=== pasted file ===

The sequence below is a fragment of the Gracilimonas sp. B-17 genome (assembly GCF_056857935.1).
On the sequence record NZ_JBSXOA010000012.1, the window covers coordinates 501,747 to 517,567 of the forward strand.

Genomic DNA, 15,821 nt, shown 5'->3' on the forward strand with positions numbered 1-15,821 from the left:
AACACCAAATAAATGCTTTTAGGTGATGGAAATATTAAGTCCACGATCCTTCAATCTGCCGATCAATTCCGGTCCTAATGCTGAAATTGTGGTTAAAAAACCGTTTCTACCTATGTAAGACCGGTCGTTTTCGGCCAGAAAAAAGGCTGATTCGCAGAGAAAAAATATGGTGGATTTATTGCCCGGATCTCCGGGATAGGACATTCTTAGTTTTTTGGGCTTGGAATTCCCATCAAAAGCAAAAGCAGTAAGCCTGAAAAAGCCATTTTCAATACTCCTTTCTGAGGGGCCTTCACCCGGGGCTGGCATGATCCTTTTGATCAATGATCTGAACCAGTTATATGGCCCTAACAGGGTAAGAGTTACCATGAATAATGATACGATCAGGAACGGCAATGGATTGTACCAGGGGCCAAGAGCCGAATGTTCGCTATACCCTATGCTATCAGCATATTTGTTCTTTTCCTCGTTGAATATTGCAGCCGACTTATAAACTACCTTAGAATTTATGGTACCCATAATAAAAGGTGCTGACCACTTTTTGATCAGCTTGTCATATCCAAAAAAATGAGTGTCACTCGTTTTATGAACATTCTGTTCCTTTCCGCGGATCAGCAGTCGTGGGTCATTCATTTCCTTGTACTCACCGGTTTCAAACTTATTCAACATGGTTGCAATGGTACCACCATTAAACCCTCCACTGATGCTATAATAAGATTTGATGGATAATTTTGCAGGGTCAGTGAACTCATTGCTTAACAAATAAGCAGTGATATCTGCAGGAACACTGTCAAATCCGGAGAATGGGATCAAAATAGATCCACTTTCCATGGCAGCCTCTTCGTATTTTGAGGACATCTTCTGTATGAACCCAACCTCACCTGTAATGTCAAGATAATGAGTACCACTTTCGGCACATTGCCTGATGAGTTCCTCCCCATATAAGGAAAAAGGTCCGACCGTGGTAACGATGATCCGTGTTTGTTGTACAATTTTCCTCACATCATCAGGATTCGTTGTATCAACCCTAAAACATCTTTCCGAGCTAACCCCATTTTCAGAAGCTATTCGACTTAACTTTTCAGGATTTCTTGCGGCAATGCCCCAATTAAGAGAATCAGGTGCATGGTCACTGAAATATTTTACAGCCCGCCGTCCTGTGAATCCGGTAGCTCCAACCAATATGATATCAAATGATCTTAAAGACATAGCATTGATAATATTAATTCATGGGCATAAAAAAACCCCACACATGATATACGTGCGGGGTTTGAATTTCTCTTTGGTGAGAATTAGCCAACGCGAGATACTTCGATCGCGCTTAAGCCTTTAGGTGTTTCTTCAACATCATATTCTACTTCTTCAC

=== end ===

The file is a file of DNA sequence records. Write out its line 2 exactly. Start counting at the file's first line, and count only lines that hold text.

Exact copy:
On the sequence record NZ_JBSXOA010000012.1, the window covers coordinates 501,747 to 517,567 of the forward strand.